Car Sharing – A New Normal for UK Drivers?
Owning and running a car in the UK has become something of a prohibitive expense for many. Rising fuel costs are squeezing drivers on one side, while rising household costs on the other are putting pressure on the longer-term costs of car ownership – be they maintenance, tax or insurance.
With the post-pandemic popularity of remote and hybrid working, people are also commuting less – leading to fewer people relying on their cars for daily transport. Between rising costs and limited need, there are some interesting shifts happening with regard to car ownership – and car sharing is becoming a more appealing option for motorists in the UK.
The Logistics of Car Sharing
Rather than owning a car each and driving separately, families and colleagues alike are leaning toward sharing rides with others. This could take the form of carpooling or even the simple act of borrowing a car. With regard to the latter, cheap and temporary car insurance is available to insure the borrower in the car they are borrowing.
This insurance cost is much cheaper than the cost of an annual policy on your own car and means occasional drivers can make their own trips without the overall cost burden of car ownership. But there are some other specific benefits to this new approach to car ownership, which could have long-lasting impacts on the UK’s driving community.
One of the leading impacts is an international one, relating to the ecological health of the planet. According to Environmental Protection UK, road transport accounts for over a fifth of the UK’s carbon emissions, making cars a leading domestic contributor to climate change.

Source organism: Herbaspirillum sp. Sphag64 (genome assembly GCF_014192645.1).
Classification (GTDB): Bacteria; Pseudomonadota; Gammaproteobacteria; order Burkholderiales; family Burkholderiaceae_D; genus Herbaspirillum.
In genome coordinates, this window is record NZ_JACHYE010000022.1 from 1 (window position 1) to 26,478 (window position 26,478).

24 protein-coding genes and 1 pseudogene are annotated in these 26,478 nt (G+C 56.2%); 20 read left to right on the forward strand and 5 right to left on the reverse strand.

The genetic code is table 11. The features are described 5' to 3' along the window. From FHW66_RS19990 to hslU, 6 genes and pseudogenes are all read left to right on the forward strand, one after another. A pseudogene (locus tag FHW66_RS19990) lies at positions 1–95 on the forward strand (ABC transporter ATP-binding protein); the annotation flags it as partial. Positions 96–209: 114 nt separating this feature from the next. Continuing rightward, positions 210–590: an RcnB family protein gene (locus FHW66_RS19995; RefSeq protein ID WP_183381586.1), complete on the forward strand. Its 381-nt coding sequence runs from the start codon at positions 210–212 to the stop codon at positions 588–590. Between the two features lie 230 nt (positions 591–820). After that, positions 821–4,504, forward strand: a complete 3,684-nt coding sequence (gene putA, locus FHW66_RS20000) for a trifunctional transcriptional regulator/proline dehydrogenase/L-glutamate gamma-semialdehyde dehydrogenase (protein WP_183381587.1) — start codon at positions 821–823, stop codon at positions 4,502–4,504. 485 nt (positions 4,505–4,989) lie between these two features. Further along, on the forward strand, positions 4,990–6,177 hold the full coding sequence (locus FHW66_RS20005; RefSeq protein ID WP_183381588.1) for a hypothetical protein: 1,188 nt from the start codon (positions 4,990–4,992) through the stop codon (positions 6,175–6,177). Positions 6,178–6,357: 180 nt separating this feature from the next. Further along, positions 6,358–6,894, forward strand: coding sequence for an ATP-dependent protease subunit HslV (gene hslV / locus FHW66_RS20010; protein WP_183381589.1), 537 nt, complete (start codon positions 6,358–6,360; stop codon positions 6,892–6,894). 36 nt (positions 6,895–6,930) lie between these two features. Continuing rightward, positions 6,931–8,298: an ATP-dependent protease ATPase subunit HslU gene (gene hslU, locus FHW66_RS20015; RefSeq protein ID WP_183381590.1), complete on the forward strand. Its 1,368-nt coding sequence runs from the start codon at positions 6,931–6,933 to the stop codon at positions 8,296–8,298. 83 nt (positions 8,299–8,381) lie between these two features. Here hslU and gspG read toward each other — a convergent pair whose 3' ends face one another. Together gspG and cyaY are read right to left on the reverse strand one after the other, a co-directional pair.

The overall shift away from reliance on private transport that occurred after the pandemic saw a decrease in overall road transport emissions. As more groups tend towards car sharing than individual car ownership, the carbon cost of vehicles will continue to decrease over time – with positive impacts on the climate crisis, and also on localised pollution.
As touched on earlier, there are significant financial impacts attached to reducing individual vehicle ownership – both for those relieving themselves of their car, and for those retaining their car. Naturally, those that sell their car to share another’s are saving large sums of money in the form of insurance, maintenance, tax and MOT costs.
But even if you keep your car, you can save money. For one, your car might receive less overall use, minimising the amount of maintenance necessary over time. For another, fuel costs would be shared between drivers and occupants, creating savings on your consumable costs.
Lastly, there can be a lot of stress wound up in car ownership and usage. Car sharing with a group of people can see you sharing driving responsibilities with others, reducing your exposure to stressful driving situations and making for a calmer commute.